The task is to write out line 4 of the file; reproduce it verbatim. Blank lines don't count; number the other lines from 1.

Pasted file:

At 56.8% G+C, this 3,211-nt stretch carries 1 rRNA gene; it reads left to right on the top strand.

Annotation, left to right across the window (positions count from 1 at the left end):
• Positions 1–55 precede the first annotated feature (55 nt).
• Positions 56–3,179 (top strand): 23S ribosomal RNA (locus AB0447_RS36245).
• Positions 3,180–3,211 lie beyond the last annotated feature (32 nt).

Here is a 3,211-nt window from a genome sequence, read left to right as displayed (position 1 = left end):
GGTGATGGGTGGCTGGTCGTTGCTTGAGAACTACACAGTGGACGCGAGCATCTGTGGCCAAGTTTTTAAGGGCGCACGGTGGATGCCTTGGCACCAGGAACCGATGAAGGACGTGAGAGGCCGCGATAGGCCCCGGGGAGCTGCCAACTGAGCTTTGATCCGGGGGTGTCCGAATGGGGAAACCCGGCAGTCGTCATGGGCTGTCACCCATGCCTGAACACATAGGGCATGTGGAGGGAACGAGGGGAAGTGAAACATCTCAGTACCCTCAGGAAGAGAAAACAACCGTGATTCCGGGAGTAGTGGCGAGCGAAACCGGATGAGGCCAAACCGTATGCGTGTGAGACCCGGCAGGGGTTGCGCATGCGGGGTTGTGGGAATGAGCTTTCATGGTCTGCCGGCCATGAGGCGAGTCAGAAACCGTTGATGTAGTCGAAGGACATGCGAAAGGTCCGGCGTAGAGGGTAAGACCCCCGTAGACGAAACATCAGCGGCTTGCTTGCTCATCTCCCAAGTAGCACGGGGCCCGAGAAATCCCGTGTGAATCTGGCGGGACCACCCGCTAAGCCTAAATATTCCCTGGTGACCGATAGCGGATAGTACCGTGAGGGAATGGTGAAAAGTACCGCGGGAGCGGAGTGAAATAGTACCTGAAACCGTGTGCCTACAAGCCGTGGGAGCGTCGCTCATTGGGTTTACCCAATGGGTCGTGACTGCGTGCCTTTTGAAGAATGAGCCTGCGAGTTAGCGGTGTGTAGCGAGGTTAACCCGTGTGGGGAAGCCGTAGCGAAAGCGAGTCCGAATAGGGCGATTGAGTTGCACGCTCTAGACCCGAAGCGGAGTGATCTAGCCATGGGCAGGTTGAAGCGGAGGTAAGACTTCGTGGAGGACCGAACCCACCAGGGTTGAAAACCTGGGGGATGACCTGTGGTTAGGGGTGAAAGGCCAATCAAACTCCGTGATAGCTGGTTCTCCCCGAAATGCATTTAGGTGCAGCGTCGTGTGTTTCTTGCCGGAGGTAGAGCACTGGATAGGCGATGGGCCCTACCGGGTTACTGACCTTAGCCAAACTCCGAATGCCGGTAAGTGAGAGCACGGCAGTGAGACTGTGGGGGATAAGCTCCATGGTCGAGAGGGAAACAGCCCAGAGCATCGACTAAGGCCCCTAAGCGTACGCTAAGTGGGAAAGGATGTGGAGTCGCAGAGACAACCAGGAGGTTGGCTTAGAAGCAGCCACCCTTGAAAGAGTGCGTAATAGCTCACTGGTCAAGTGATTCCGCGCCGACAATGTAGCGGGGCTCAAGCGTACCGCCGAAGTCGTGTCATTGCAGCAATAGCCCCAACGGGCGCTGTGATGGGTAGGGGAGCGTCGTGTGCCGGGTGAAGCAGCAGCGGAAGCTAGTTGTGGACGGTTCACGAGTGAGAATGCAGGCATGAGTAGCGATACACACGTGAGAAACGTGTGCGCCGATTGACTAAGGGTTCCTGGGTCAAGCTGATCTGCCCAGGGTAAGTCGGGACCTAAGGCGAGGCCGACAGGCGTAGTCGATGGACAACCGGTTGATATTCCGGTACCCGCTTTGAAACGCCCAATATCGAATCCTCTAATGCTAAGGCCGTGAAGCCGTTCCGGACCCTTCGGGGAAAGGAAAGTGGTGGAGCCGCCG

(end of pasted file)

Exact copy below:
• Positions 56–3,179 (top strand): 23S ribosomal RNA (locus AB0447_RS36245).